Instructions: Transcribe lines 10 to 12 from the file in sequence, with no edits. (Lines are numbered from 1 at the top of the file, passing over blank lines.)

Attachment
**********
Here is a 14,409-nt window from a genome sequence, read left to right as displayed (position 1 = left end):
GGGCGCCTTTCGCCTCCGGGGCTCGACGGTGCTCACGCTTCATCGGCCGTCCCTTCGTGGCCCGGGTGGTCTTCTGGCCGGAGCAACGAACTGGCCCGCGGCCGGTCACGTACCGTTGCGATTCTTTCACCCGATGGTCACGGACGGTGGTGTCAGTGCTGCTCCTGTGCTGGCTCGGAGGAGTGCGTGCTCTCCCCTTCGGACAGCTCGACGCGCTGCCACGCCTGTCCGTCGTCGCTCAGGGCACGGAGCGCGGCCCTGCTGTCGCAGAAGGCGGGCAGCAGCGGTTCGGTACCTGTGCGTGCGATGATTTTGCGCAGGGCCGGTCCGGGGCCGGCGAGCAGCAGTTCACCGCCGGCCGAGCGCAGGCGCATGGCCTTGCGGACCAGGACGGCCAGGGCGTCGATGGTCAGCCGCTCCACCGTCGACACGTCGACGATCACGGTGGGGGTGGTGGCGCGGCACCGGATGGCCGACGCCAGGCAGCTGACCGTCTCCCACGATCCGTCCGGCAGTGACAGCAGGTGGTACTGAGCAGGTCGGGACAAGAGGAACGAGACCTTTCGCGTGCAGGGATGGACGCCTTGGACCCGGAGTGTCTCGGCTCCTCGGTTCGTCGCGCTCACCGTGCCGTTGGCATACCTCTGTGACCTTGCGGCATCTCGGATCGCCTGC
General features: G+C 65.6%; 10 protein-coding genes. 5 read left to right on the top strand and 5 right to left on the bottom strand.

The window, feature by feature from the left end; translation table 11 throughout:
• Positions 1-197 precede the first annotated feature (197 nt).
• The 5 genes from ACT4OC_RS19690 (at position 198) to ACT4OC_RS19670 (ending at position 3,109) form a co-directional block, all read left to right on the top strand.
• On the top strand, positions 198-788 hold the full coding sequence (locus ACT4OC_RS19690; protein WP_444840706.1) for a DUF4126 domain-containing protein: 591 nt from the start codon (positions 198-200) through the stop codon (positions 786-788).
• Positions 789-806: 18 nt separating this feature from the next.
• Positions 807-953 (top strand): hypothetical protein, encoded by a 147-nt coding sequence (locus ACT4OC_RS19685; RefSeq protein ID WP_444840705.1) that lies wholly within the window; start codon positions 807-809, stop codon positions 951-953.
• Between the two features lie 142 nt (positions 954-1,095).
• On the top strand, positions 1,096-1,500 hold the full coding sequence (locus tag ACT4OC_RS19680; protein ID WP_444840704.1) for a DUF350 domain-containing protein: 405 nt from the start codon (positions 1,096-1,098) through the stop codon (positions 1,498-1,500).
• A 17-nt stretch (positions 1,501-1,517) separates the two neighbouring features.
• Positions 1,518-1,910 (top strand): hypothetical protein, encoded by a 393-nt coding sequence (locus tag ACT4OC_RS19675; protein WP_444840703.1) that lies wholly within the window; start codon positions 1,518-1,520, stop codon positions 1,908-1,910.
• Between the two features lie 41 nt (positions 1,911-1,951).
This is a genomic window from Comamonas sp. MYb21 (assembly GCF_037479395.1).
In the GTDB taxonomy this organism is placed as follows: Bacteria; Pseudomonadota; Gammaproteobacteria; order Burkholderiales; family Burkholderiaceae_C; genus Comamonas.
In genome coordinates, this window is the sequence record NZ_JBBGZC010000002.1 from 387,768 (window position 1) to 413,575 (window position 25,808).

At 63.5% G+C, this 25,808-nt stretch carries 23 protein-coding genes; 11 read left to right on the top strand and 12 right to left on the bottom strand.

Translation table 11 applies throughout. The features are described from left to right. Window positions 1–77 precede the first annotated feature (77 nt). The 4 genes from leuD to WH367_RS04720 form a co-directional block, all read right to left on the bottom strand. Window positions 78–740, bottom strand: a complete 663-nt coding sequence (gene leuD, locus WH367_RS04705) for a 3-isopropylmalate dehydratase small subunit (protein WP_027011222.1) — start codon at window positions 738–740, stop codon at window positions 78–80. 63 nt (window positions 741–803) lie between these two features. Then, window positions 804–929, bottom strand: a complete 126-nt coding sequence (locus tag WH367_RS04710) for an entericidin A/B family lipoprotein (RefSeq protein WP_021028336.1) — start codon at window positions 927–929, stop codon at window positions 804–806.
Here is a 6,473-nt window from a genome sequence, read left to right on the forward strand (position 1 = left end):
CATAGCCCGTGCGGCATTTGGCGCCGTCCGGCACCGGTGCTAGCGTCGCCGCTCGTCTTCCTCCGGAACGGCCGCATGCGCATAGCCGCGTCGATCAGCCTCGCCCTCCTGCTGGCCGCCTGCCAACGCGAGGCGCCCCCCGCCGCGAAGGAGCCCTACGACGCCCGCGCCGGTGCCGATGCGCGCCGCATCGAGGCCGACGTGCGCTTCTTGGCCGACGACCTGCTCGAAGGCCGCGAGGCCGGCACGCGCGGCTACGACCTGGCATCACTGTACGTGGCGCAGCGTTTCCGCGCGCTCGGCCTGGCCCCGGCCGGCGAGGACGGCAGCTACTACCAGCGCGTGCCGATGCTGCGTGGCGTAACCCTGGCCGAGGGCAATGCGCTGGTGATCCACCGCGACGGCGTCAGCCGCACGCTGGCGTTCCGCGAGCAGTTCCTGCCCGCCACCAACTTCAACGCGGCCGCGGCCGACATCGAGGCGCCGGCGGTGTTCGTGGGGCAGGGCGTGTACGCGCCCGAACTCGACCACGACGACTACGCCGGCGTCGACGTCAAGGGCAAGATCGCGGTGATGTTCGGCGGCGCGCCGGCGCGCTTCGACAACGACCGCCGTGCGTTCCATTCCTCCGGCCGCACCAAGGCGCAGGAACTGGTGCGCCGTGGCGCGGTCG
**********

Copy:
• Between the two features lie 142 nt (positions 954-1,095).
• On the top strand, positions 1,096-1,500 hold the full coding sequence (locus tag ACT4OC_RS19680; protein ID WP_444840704.1) for a DUF350 domain-containing protein: 405 nt from the start codon (positions 1,096-1,098) through the stop codon (positions 1,498-1,500).
• A 17-nt stretch (positions 1,501-1,517) separates the two neighbouring features.